7. Infinite dimensional spaces, sums and intersections

Infinite system of vectors

We say that a vector v is a linear combination of an infinite system of vectors U, if there exists a finite subset of U, such that v is its linear combination. A system of vectors is linearly independent, if none of its vectors is a combination of rest of them. It is a basis of a space V, if it is linearly independent and every vector of V is its linear combination.

E.g., system \{e_i\colon i\in \mathbb{N}\}, where e_i is the infinite sequence of zeroes with one only on i-th place is linearly independent in the space of all real sequences \mathbb{R}^\infty. But it is not a basis of this space, since the sequence of infinitely many ones is not a linear combination of this system (notice the finite subset part of the definition of linear combination). But it is a basis of space \mathbb{R}^\infty_c of all sequences which have zeroes from some moment on.

Infinitely dimensional spaces

A space is infinitely dimensional, if it has no basis consisting of finitely many vectors. By Zorn Lemma (see here), every space has a basis, so an infinite dimensional space has a basis consisting of infinite number of vectors (sometimes even uncountable).

It is worth noticing, that also in an infinite dimensional space the coordinates of a vector with respect to a given basis are unique, and a basis is a maximal linearly independent system of vectors, as well as minimal system of vectors spanning the considered space.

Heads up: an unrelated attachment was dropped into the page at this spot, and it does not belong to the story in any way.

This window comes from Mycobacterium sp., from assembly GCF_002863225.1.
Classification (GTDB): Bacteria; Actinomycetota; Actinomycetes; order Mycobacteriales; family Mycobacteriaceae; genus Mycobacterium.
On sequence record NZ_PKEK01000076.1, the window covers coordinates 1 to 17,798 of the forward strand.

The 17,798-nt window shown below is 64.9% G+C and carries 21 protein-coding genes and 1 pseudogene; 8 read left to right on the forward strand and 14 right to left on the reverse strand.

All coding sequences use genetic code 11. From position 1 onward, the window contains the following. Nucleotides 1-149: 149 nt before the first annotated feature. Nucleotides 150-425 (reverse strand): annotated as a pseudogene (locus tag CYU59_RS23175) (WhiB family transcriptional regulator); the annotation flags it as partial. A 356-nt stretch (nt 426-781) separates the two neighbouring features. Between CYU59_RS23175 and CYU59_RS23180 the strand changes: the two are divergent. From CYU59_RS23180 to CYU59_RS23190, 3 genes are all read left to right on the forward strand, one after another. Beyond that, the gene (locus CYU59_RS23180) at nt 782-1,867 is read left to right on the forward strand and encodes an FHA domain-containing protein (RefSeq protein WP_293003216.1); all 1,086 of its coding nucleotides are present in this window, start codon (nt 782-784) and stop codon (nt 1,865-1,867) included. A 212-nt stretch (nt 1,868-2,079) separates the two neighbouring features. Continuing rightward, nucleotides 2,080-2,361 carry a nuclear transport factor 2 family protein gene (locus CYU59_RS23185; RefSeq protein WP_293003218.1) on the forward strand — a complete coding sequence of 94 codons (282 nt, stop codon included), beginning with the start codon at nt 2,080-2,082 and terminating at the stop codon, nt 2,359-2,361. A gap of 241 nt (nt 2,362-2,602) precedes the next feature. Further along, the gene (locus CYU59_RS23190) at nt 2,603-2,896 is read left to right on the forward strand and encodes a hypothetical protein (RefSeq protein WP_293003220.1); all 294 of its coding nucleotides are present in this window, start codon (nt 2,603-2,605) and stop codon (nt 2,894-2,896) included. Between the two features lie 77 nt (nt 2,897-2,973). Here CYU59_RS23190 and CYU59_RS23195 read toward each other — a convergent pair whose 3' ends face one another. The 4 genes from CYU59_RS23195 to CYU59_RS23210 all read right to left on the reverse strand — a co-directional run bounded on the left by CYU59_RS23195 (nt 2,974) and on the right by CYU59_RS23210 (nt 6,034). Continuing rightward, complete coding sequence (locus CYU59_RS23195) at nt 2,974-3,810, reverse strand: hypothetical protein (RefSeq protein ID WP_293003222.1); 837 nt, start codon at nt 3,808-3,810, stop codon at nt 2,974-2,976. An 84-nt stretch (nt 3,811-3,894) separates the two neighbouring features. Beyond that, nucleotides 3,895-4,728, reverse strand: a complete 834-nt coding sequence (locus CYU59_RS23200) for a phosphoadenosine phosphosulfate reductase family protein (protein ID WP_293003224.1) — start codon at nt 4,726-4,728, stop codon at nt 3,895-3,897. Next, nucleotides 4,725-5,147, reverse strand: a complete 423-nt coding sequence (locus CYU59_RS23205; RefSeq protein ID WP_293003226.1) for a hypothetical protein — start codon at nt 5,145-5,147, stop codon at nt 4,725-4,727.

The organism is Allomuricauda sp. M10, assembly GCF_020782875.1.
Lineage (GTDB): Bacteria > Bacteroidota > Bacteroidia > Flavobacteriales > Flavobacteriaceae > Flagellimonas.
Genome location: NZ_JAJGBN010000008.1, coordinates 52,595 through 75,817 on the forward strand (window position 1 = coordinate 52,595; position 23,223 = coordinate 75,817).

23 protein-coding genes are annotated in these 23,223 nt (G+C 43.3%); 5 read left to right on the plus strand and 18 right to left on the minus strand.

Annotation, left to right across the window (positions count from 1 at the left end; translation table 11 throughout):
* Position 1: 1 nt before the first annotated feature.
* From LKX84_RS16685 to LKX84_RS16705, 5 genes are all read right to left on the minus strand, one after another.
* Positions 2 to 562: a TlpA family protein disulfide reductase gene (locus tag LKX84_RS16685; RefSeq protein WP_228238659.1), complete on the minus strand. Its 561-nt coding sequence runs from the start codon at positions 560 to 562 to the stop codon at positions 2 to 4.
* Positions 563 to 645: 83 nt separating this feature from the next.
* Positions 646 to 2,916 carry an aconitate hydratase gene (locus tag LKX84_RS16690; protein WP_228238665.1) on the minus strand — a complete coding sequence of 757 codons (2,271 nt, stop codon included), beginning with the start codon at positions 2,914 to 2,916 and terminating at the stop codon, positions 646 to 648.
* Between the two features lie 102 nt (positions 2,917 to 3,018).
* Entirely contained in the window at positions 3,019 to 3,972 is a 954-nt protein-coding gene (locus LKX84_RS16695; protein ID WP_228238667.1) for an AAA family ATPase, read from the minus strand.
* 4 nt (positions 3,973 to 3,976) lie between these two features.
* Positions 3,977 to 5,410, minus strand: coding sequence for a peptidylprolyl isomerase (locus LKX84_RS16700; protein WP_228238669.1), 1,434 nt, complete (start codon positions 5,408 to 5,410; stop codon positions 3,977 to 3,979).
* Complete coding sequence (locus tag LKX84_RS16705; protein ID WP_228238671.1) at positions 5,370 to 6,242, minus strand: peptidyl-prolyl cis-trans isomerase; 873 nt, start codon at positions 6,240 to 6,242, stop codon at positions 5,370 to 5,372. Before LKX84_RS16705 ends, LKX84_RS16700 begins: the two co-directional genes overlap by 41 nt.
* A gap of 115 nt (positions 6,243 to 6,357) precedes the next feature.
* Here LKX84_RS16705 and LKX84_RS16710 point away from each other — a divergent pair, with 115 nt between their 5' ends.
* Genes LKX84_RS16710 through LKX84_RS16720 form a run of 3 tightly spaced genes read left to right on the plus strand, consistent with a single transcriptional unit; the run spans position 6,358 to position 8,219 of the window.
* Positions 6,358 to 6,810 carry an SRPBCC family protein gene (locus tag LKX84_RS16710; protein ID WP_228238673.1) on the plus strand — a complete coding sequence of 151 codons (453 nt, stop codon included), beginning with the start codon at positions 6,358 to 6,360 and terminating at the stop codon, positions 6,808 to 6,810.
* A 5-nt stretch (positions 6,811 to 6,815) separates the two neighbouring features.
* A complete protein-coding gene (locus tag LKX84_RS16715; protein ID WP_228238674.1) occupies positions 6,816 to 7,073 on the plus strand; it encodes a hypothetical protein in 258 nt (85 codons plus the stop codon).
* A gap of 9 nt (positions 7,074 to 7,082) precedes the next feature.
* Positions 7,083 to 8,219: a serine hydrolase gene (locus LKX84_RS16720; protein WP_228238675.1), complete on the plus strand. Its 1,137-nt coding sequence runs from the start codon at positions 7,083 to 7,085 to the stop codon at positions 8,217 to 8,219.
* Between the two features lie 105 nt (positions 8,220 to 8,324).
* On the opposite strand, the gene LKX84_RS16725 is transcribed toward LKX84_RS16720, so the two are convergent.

Intersection of subspaces

If V and W are subspaces of a space X, then V\cap W is a subspace of X as well.

E.g. if V=\text{lin}((1,0,1,1),(0,1,0,0)), W=\text{lin}((2,0,2,2),(0,0,1,0)), then V\cap W=\text{lin}((1,0,1,1)). If on the other hand V=\{(x,y,z)\colon x+y-z=0\} and W=\{(x,y,z)\colon 2x+2y-z=0\}, then V\cap W is the space of solutions to

    \[\begin{cases} x+y-z=0,\\2x+2y-z=0.\end{cases}\]

Sum of subspaces

If V and W are subspace of X, then V+W=\{v+w\colon v\in V\land w \in W\} is also a subspace of X.

E.g. if V=\text{lin}((1,0,1,1),(0,1,0,0)), W=\text{lin}((2,0,2,2),(0,0,1,0)), then V+ W=\text{lin}((1,0,1,1),(0,1,0,0),(0,0,1,0)).

It is easy to notice that V+W=\text{lin}(V\cup W) and that in the case of finite dimensional spaces \dim(V+W)=\dim V+\dim W-\dim(V\cap W).

Direct sum

We say that X is a direct sum of its subspaces V and W (denoted by X=V\oplus W), if X=V+W, but also V\cap W=\{0\}. In other words, every vector \alpha \in X can be uniquely described as v+w, where v\in V and w\in W. Obviously, if X=V\oplus W, then \dim X=\dim V+\dim W.

E.g. \mathbb{R}^2=\lin((1,0))\oplus\lin((1,1)), but even though \mathbb{R}^2=\lin((1,0),(1,1))+\lin((1,1)), this sum is not direct.